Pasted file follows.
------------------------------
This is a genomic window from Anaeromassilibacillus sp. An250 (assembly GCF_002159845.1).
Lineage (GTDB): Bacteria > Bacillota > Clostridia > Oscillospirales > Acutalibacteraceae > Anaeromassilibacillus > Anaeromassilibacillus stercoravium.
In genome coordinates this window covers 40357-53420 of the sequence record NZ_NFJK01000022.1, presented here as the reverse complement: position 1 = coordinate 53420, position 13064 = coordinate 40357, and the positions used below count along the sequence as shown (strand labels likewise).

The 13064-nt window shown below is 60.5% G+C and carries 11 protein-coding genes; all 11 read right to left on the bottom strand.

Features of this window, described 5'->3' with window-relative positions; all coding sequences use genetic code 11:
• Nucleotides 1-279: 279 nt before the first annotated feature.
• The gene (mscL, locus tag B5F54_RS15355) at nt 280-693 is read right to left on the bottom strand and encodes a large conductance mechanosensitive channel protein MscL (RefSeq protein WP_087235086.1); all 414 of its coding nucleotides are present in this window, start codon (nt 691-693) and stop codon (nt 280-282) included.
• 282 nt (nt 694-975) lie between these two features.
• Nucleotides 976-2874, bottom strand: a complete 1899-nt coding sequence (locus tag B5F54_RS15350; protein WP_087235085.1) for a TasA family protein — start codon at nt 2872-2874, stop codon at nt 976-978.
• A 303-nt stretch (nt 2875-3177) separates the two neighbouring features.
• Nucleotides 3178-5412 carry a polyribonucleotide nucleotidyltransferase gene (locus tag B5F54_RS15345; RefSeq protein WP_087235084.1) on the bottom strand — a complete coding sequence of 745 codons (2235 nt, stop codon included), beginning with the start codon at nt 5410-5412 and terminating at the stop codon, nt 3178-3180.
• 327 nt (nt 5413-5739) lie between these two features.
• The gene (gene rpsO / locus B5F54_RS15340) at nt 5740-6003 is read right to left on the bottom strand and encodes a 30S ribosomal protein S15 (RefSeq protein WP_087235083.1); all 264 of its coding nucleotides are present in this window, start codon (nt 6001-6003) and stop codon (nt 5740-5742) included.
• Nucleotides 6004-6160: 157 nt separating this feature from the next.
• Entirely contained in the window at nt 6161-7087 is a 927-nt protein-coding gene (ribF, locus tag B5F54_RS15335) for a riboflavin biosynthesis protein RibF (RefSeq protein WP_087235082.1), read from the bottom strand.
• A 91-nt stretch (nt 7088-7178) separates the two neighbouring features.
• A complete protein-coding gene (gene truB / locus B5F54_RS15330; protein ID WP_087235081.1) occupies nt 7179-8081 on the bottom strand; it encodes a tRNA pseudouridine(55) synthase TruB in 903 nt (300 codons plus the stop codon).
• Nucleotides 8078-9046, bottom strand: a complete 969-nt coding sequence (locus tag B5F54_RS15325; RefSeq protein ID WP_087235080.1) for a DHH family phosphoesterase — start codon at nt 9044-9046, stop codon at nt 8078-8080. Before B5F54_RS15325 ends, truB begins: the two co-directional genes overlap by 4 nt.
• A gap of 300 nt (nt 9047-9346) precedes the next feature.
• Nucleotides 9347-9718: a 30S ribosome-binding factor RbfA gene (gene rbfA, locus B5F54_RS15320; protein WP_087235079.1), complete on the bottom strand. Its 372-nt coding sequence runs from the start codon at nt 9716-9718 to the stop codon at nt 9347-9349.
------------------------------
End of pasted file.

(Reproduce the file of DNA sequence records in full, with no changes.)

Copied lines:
This is a genomic window from Anaeromassilibacillus sp. An250 (assembly GCF_002159845.1).
Lineage (GTDB): Bacteria > Bacillota > Clostridia > Oscillospirales > Acutalibacteraceae > Anaeromassilibacillus > Anaeromassilibacillus stercoravium.
In genome coordinates this window covers 40357-53420 of the sequence record NZ_NFJK01000022.1, presented here as the reverse complement: position 1 = coordinate 53420, position 13064 = coordinate 40357, and the positions used below count along the sequence as shown (strand labels likewise).

The 13064-nt window shown below is 60.5% G+C and carries 11 protein-coding genes; all 11 read right to left on the bottom strand.

Features of this window, described 5'->3' with window-relative positions; all coding sequences use genetic code 11:
• Nucleotides 1-279: 279 nt before the first annotated feature.
• The gene (mscL, locus tag B5F54_RS15355) at nt 280-693 is read right to left on the bottom strand and encodes a large conductance mechanosensitive channel protein MscL (RefSeq protein WP_087235086.1); all 414 of its coding nucleotides are present in this window, start codon (nt 691-693) and stop codon (nt 280-282) included.
• 282 nt (nt 694-975) lie between these two features.
• Nucleotides 976-2874, bottom strand: a complete 1899-nt coding sequence (locus tag B5F54_RS15350; protein WP_087235085.1) for a TasA family protein — start codon at nt 2872-2874, stop codon at nt 976-978.
• A 303-nt stretch (nt 2875-3177) separates the two neighbouring features.
• Nucleotides 3178-5412 carry a polyribonucleotide nucleotidyltransferase gene (locus tag B5F54_RS15345; RefSeq protein WP_087235084.1) on the bottom strand — a complete coding sequence of 745 codons (2235 nt, stop codon included), beginning with the start codon at nt 5410-5412 and terminating at the stop codon, nt 3178-3180.
• 327 nt (nt 5413-5739) lie between these two features.
• The gene (gene rpsO / locus B5F54_RS15340) at nt 5740-6003 is read right to left on the bottom strand and encodes a 30S ribosomal protein S15 (RefSeq protein WP_087235083.1); all 264 of its coding nucleotides are present in this window, start codon (nt 6001-6003) and stop codon (nt 5740-5742) included.
• Nucleotides 6004-6160: 157 nt separating this feature from the next.
• Entirely contained in the window at nt 6161-7087 is a 927-nt protein-coding gene (ribF, locus tag B5F54_RS15335) for a riboflavin biosynthesis protein RibF (RefSeq protein WP_087235082.1), read from the bottom strand.
• A 91-nt stretch (nt 7088-7178) separates the two neighbouring features.
• A complete protein-coding gene (gene truB / locus B5F54_RS15330; protein ID WP_087235081.1) occupies nt 7179-8081 on the bottom strand; it encodes a tRNA pseudouridine(55) synthase TruB in 903 nt (300 codons plus the stop codon).
• Nucleotides 8078-9046, bottom strand: a complete 969-nt coding sequence (locus tag B5F54_RS15325; RefSeq protein ID WP_087235080.1) for a DHH family phosphoesterase — start codon at nt 9044-9046, stop codon at nt 8078-8080. Before B5F54_RS15325 ends, truB begins: the two co-directional genes overlap by 4 nt.
• A gap of 300 nt (nt 9047-9346) precedes the next feature.
• Nucleotides 9347-9718: a 30S ribosome-binding factor RbfA gene (gene rbfA, locus B5F54_RS15320; protein WP_087235079.1), complete on the bottom strand. Its 372-nt coding sequence runs from the start codon at nt 9716-9718 to the stop codon at nt 9347-9349.